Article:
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In March, Discover Financial Services made two announcements with regards to new expansion efforts and adding the U.S-bound EMV technology to its card's capabilities.

For the first time in its 26-year history, Discover will make its credit card available outside of the United States, when Banco Pichincha in Ecuador starts issuing cards. The international expansion is a new extension to Discover's franchise agreement with Diners Club Ecuador (DCE) that allows Discover cards to be issued in a non-U.S. country.

Banco Pichincha received the rights to issue the card through a sub-license agreement with DCE. Banco Pichincha is the largest bank in Ecuador, with a 29 percent market share of the banking system's assets. DCE is a strong player in the card market, with over 40% market share by sales volume. By adding the Discover card to its portfolio of products, DCE hopes to gain more market share in Ecuador.

"This agreement gives us the opportunity to expand our financial services product portfolio and introduce consumers in Ecuador to the Discover brand, which has a proven track record of success in the U.S.," said Pablo Salazar, president of Diners Club Ecuador, in a statement.

The Ecuadorian Discover card will include a basic version of Discover's Cashback Bonus program, in which cardholders earn up to one percent cash back on all purchases. Cardholders can redeem their cash rewards for a gift card once they earn US$20, or they can accrue them for statement credits after earning US$40. In the future, Discover will add new card products and features to its line, but because cash back rewards programs are a new concept in Ecuador, it must first educate cardholders on how they work.

Discover will also benefit from instantaneously having a large network in Ecuador. DCE has 100 percent merchant acceptance, and because Discover cards will be processed through DCE's network, they will be accepted everywhere Diners Club is.

"Discover clearly will benefit from the success of the Diners Club Ecuador franchise, which is a dominant force throughout the country," said Diane Offereins, EVP and president of Discover Payment Services, in a statement. "By leveraging DCE's strength and expertise in-market, Discover has a tremendous opportunity to build its brand globally and share its most compelling attributes -- including best cash rewards, service and value -- with the people of Ecuador."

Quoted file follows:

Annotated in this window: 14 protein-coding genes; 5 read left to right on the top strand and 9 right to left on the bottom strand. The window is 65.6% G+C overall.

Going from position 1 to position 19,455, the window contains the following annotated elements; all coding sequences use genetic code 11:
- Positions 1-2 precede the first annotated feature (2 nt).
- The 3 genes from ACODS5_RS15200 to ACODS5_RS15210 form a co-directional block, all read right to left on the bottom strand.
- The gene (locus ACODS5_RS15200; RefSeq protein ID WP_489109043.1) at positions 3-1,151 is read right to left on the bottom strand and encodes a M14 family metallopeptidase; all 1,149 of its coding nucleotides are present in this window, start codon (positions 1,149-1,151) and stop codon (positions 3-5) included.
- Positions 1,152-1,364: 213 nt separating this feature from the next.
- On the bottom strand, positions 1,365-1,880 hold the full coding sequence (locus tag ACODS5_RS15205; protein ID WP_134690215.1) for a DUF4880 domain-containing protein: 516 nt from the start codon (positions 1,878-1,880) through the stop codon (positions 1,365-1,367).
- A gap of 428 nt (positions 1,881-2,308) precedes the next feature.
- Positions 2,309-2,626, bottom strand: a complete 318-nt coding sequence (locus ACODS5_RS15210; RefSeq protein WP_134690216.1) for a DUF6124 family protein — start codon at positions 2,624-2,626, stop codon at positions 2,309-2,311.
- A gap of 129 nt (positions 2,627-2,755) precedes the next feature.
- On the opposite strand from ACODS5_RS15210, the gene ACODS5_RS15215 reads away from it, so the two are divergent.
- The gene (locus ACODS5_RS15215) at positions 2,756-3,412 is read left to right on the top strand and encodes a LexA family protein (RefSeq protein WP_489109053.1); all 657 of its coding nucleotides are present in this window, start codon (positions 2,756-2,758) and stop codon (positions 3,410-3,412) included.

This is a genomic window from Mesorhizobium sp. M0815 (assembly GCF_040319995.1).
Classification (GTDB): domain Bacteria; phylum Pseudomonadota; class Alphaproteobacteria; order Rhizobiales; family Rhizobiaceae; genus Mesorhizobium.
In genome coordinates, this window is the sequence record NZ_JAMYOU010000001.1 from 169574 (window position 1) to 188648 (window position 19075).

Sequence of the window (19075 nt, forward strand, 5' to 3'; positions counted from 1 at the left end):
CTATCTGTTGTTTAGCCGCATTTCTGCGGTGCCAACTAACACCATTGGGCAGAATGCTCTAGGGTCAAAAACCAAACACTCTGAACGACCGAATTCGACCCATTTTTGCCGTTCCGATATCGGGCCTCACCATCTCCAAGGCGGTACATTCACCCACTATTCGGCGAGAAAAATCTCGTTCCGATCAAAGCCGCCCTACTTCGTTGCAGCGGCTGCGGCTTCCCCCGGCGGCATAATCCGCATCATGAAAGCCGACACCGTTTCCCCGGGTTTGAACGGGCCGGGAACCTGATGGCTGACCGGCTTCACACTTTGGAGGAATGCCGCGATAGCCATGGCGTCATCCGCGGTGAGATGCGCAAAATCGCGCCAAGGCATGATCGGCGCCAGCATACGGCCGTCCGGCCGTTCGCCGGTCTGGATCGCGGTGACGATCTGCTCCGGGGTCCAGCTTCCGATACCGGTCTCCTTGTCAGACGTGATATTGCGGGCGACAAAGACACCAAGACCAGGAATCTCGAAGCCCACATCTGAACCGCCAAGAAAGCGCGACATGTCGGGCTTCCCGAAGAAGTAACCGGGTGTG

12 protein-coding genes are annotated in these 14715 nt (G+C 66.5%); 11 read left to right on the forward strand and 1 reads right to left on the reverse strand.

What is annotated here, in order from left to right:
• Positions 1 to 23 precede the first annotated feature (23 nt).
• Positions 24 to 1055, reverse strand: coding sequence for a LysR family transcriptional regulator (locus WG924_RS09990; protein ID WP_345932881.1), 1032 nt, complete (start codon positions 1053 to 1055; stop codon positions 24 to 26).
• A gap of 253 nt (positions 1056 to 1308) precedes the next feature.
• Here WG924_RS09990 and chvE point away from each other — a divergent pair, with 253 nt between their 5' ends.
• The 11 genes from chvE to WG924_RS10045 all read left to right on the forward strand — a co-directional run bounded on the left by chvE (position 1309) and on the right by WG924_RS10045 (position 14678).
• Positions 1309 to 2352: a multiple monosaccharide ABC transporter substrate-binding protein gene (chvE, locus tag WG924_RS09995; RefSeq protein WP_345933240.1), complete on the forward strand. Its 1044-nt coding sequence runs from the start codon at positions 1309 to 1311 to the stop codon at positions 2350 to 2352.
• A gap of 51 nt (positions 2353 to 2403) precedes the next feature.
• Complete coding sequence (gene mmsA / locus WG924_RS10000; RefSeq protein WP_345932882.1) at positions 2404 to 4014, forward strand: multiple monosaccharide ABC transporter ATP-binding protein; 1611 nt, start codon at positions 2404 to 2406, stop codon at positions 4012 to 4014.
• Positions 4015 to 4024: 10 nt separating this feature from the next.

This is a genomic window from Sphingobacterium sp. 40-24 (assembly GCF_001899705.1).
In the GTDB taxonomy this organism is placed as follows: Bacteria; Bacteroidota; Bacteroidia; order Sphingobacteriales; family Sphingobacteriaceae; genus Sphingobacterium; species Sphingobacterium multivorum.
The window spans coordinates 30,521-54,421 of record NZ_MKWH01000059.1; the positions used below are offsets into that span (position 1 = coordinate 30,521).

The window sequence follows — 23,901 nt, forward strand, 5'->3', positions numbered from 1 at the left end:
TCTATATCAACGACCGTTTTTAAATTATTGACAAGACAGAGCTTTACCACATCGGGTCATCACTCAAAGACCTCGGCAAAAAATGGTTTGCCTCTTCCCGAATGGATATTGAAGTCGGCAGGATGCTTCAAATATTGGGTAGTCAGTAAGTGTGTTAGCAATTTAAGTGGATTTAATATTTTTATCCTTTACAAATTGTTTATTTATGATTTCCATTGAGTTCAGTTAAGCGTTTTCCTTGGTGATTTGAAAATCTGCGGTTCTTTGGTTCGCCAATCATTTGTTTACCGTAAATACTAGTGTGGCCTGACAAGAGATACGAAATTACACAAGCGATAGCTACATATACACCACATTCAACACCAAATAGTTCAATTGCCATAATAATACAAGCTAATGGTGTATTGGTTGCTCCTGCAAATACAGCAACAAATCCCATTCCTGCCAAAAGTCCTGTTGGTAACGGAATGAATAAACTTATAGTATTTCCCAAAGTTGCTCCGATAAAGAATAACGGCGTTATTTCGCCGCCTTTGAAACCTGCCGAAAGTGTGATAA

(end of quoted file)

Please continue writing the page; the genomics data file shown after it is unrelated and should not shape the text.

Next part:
Discover also announced its own mandate for implementing the EMV standard. EMV cards contain chips and are used in conjunction with PINs at the point of purchase. Discover has informed its acquirers and direct-connect merchants in the U.S., Canada and Mexico that they must be able to accept Discover's EMV-compliant payment specification by 2013.

Discover has been working on EMV compliance for the last three years and has developed its own EMV-compliant payment specification called D-PAS. This specification will be deployed across the Diners Club, PULSE and Discover card networks.

"Enabling EMV in North America is a significant step in Discover's approach toward emerging payments, and clearly a necessary one," said Troy Bernard, global head of chip payment technology at Discover, in a statement. "We believe each payment solution should enable choice and security within its transaction environment, which is why when it comes to EMV, we're giving stakeholders choice and flexibility on how they implement it."

To that end, Discover will support both online and offline card authentication channels. It will accept both chip PIN and chip signature types of transactions. It will also support both contact and contactless cards and will be able to work with mobile wallets.

Discover has already been at work with EMV deployment in the U.S. This January it worked with Wal-Mart to enable select stores to process EMV card transactions.